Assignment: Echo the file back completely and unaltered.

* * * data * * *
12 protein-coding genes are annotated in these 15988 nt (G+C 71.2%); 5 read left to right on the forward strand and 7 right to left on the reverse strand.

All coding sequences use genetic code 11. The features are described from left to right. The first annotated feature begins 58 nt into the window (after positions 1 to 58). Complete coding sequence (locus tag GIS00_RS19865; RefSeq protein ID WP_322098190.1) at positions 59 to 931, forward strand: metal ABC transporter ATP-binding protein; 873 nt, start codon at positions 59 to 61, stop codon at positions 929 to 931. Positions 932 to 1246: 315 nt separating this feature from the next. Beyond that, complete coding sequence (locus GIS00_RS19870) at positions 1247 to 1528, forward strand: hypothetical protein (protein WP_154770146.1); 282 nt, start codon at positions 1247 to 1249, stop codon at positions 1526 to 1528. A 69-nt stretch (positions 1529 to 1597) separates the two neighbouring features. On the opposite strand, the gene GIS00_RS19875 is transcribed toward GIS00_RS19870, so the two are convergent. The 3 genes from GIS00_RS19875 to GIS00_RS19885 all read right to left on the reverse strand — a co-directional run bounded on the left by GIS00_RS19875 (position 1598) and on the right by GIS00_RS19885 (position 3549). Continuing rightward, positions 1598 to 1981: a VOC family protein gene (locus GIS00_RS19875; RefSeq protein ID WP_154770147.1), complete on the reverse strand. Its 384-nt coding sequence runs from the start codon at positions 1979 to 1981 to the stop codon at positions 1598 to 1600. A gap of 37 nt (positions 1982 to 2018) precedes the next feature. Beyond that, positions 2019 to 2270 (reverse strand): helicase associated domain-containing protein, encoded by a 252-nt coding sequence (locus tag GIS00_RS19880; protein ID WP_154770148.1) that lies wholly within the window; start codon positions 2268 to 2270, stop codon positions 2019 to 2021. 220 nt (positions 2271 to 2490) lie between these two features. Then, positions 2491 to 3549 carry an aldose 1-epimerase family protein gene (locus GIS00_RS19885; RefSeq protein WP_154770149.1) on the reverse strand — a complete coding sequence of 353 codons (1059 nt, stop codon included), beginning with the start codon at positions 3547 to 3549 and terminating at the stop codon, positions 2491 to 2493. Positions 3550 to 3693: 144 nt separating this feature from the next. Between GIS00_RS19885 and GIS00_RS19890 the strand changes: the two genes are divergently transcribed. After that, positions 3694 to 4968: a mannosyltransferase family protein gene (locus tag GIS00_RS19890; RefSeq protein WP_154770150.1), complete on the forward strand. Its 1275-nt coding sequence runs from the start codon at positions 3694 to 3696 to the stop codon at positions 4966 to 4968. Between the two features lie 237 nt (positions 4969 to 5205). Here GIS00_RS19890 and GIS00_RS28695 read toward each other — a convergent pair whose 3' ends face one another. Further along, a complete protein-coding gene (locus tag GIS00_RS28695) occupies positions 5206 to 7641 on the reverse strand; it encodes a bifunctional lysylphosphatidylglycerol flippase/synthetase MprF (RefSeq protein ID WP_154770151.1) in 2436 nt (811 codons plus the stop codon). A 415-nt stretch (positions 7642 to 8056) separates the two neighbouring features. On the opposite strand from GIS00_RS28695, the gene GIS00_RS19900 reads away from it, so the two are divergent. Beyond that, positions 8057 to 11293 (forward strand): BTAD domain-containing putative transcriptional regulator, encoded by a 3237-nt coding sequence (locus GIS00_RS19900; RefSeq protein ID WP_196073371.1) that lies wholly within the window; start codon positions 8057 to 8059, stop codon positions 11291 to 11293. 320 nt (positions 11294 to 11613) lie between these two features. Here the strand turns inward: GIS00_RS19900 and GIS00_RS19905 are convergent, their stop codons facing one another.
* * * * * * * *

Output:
12 protein-coding genes are annotated in these 15988 nt (G+C 71.2%); 5 read left to right on the forward strand and 7 right to left on the reverse strand.

All coding sequences use genetic code 11. The features are described from left to right. The first annotated feature begins 58 nt into the window (after positions 1 to 58). Complete coding sequence (locus tag GIS00_RS19865; RefSeq protein ID WP_322098190.1) at positions 59 to 931, forward strand: metal ABC transporter ATP-binding protein; 873 nt, start codon at positions 59 to 61, stop codon at positions 929 to 931. Positions 932 to 1246: 315 nt separating this feature from the next. Beyond that, complete coding sequence (locus GIS00_RS19870) at positions 1247 to 1528, forward strand: hypothetical protein (protein WP_154770146.1); 282 nt, start codon at positions 1247 to 1249, stop codon at positions 1526 to 1528. A 69-nt stretch (positions 1529 to 1597) separates the two neighbouring features. On the opposite strand, the gene GIS00_RS19875 is transcribed toward GIS00_RS19870, so the two are convergent. The 3 genes from GIS00_RS19875 to GIS00_RS19885 all read right to left on the reverse strand — a co-directional run bounded on the left by GIS00_RS19875 (position 1598) and on the right by GIS00_RS19885 (position 3549). Continuing rightward, positions 1598 to 1981: a VOC family protein gene (locus GIS00_RS19875; RefSeq protein ID WP_154770147.1), complete on the reverse strand. Its 384-nt coding sequence runs from the start codon at positions 1979 to 1981 to the stop codon at positions 1598 to 1600. A gap of 37 nt (positions 1982 to 2018) precedes the next feature. Beyond that, positions 2019 to 2270 (reverse strand): helicase associated domain-containing protein, encoded by a 252-nt coding sequence (locus tag GIS00_RS19880; protein ID WP_154770148.1) that lies wholly within the window; start codon positions 2268 to 2270, stop codon positions 2019 to 2021. 220 nt (positions 2271 to 2490) lie between these two features. Then, positions 2491 to 3549 carry an aldose 1-epimerase family protein gene (locus GIS00_RS19885; RefSeq protein WP_154770149.1) on the reverse strand — a complete coding sequence of 353 codons (1059 nt, stop codon included), beginning with the start codon at positions 3547 to 3549 and terminating at the stop codon, positions 2491 to 2493. Positions 3550 to 3693: 144 nt separating this feature from the next. Between GIS00_RS19885 and GIS00_RS19890 the strand changes: the two genes are divergently transcribed. After that, positions 3694 to 4968: a mannosyltransferase family protein gene (locus tag GIS00_RS19890; RefSeq protein WP_154770150.1), complete on the forward strand. Its 1275-nt coding sequence runs from the start codon at positions 3694 to 3696 to the stop codon at positions 4966 to 4968. Between the two features lie 237 nt (positions 4969 to 5205). Here GIS00_RS19890 and GIS00_RS28695 read toward each other — a convergent pair whose 3' ends face one another. Further along, a complete protein-coding gene (locus tag GIS00_RS28695) occupies positions 5206 to 7641 on the reverse strand; it encodes a bifunctional lysylphosphatidylglycerol flippase/synthetase MprF (RefSeq protein ID WP_154770151.1) in 2436 nt (811 codons plus the stop codon). A 415-nt stretch (positions 7642 to 8056) separates the two neighbouring features. On the opposite strand from GIS00_RS28695, the gene GIS00_RS19900 reads away from it, so the two are divergent. Beyond that, positions 8057 to 11293 (forward strand): BTAD domain-containing putative transcriptional regulator, encoded by a 3237-nt coding sequence (locus GIS00_RS19900; RefSeq protein ID WP_196073371.1) that lies wholly within the window; start codon positions 8057 to 8059, stop codon positions 11291 to 11293. 320 nt (positions 11294 to 11613) lie between these two features. Here the strand turns inward: GIS00_RS19900 and GIS00_RS19905 are convergent, their stop codons facing one another.